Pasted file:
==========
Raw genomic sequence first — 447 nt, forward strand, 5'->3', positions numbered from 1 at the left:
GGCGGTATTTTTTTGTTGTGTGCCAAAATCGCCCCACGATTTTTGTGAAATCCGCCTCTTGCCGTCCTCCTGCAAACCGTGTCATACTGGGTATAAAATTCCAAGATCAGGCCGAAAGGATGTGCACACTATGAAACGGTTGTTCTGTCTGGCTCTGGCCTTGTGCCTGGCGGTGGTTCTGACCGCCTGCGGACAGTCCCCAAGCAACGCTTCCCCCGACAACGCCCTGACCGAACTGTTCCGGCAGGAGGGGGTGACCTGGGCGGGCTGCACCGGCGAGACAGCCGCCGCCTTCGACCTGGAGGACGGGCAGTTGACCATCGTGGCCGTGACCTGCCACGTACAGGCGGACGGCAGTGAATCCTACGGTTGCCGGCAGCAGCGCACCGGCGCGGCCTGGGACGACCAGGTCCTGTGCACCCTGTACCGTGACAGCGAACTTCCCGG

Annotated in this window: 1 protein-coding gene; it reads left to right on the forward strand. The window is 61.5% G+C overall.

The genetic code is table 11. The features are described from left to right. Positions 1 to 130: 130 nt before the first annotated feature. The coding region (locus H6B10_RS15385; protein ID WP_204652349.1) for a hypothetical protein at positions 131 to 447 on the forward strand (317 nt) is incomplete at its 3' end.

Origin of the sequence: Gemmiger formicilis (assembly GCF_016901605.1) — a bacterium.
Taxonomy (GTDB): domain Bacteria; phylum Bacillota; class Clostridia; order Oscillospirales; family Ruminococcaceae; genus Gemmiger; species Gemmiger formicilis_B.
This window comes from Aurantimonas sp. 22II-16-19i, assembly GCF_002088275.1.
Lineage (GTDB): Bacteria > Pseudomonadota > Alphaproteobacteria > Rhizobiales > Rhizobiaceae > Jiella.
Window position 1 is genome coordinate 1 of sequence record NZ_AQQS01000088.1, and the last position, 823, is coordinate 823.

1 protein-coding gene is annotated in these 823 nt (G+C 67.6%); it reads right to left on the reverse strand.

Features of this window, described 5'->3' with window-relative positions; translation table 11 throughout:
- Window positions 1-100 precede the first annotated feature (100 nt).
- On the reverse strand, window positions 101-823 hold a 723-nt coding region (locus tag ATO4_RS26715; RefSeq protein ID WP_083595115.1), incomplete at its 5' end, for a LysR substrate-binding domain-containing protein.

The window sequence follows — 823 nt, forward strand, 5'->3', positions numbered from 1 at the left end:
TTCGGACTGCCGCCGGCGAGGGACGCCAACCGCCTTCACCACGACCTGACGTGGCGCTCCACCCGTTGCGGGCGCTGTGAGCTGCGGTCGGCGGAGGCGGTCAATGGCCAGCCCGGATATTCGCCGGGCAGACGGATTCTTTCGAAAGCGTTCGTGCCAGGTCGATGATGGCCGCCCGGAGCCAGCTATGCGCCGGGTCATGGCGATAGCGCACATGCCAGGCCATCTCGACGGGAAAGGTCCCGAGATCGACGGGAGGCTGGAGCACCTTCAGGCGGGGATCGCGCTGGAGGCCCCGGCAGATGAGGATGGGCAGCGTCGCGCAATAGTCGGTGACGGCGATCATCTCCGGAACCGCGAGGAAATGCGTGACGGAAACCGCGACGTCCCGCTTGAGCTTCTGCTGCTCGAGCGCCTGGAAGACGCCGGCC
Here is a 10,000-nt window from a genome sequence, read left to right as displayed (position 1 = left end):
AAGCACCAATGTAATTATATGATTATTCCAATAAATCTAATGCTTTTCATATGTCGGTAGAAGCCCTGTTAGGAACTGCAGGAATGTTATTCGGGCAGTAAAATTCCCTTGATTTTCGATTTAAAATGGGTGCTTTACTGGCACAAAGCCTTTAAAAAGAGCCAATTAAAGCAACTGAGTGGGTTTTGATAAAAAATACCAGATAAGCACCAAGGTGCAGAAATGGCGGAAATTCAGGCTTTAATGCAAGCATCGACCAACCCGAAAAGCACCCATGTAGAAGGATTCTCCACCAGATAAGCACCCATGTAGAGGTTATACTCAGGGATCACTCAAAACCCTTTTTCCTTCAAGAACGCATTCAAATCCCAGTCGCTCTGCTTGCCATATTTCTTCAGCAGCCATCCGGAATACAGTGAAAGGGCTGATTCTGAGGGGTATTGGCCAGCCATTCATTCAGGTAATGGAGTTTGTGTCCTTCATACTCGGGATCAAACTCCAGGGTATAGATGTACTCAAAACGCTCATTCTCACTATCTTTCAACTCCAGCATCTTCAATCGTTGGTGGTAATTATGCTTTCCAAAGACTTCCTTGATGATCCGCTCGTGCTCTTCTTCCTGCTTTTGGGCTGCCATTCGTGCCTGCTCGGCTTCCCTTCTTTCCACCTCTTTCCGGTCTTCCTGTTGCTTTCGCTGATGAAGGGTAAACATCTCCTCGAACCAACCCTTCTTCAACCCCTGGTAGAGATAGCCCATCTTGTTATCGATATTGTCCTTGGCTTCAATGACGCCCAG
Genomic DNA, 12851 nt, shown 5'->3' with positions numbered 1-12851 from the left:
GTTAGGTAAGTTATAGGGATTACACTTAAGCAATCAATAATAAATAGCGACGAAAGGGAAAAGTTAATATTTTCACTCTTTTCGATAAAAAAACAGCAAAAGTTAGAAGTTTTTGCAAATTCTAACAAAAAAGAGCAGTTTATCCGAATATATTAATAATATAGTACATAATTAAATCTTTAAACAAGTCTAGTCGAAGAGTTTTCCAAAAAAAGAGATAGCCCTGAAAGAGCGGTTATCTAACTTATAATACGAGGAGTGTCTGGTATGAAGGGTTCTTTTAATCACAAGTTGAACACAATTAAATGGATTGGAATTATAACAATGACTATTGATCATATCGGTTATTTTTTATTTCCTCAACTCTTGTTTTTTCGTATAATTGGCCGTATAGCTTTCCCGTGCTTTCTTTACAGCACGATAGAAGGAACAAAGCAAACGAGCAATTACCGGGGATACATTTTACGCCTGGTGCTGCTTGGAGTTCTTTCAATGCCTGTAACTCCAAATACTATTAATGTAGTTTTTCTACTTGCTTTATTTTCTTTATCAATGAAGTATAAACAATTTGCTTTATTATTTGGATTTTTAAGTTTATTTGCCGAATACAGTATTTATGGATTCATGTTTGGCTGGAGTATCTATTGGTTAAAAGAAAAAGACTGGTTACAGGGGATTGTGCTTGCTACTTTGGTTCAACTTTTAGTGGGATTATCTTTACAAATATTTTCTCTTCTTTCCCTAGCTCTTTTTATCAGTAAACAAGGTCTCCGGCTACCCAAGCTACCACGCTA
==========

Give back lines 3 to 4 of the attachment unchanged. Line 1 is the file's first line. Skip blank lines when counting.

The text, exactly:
Annotated in this window: 1 protein-coding gene; it reads left to right on the forward strand. The window is 61.5% G+C overall.

The genetic code is table 11. The features are described from left to right. Positions 1 to 130: 130 nt before the first annotated feature. The coding region (locus H6B10_RS15385; protein ID WP_204652349.1) for a hypothetical protein at positions 131 to 447 on the forward strand (317 nt) is incomplete at its 3' end.